Becks appeal cools in Asia
David Beckham’s move to Major League Soccer may have been good for his wallet but it has apparently not helped his popularity in Asia.
Empty seats and surprising indifference greeted soccer’s greatest star, who was mobbed like a rockstar on his first trip to the region, as he completed an Asian tour with LA Galaxy.
Just 11 000 paying fans turned up to watch Galaxy’s lethargic performance here, leaving most of Hong Kong Stadium empty, while similar numbers watched the team in Shanghai.
Dozens, rather than hundreds, of supporters greeted the former Real Madrid and Manchester United man at Hong Kong airport, while screaming fans at the team hotel were notable by their absence.
Beckham, whose England future has also been clouded by the United States move, thanked fans for an “incredible” welcome. However, he may have been wondering why so many of them didn’t turn up.
“It’s been incredible,” he said.
“It’s been a great tour for us.
Everywhere we’ve gone, people have been amazing to the team and showed us lot of love.”
Loyal supporters here said Beckham’s profile had dipped since his transfer to Galaxy on a reported $250-million, five-year deal.
“The fact that you don’t get to watch the American league here so much, and the fact he’s not playing in the English Premier League or in Spain is a big factor,” said fan Chuck Lee.
“He’s handsome, he’s attractive,” said Esther Chan. “But I think the Galaxy is not so good at football.”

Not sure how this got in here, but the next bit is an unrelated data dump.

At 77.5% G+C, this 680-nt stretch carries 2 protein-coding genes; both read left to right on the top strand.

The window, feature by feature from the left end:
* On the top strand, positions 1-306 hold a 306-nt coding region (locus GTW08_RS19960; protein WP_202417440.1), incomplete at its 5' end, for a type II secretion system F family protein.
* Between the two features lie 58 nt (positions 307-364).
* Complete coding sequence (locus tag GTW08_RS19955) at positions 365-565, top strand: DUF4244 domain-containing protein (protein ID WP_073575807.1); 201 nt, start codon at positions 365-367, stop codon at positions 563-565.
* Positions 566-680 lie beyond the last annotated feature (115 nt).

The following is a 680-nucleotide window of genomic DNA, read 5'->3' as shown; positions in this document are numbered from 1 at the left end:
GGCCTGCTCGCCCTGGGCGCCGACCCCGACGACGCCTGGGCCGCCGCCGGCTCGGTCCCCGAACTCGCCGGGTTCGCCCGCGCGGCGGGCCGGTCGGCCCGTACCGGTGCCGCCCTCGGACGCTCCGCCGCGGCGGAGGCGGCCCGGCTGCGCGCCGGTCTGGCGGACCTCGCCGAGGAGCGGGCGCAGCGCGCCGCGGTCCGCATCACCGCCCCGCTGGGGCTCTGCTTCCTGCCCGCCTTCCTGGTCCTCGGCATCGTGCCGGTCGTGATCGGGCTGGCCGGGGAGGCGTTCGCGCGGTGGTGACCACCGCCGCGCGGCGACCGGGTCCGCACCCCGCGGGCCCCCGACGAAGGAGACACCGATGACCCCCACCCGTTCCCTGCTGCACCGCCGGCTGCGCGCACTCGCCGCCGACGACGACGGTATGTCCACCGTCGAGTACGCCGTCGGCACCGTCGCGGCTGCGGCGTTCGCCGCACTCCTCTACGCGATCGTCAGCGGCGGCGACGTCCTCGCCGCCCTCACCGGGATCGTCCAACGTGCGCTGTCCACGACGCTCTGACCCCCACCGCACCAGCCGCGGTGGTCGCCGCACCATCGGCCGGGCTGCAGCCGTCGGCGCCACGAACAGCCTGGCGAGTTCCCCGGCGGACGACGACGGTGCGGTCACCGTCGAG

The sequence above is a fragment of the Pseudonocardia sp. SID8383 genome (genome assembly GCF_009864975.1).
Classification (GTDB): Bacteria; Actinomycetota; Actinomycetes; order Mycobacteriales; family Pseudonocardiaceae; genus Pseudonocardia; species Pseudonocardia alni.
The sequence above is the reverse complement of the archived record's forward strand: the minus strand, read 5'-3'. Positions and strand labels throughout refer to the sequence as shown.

The sentiment was borne out on the field as Beckham looked in a different class to his teammates, who were content to feed him the ball and wait for his pin-point crosses.
Despite two converted penalties by the Englishman, Galaxy were beaten by South China invitational in a poor advertisement for US football—and, by extension, for the Beckham brand.
However, he said the tour had been important for the team, coached by Ruud Gullit, as it prepares for the upcoming US season.
“Team spirit can win a game or a championship,” Beckham said.
“In these three weeks we’ve had good bonding between the players on and off the field. That’s what it’s all about.”
Beckham-mania was at its height in 2001, when adoring crowds followed his every move on visits to Malaysia, Singapore and Thailand with Manchester United.
One Bangkok fan placed a sculpture of his idol in a Buddhist temple, while a three-metre chocolate image of the young midfielder was created in Japan.
During the 2002 World Cup in Japan and South Korea, Beckham’s distinctive mohawk hairdo spawned legions of imitators. In 2003, 1 000 screaming fans greeted him as he arrived in Japan with Real Madrid.
Last year, Beckham played in front of huge crowds in Sydney and Wellington, with 15 000 schoolchildren turning up just to watch him train.
And the current tour has not been without its moments. Hundreds of fans and media caused chaos at a Shanghai hospital when Beckham visited leukaemia patients there.
However many Asian fans have shown they are no longer willing to pay high ticket prices to watch Beckham, proving the adage that one player cannot carry the team.
“This is the Galaxy, not Real Madrid,” commented Hong Kong Football Association chairman Brian Leung. - AFP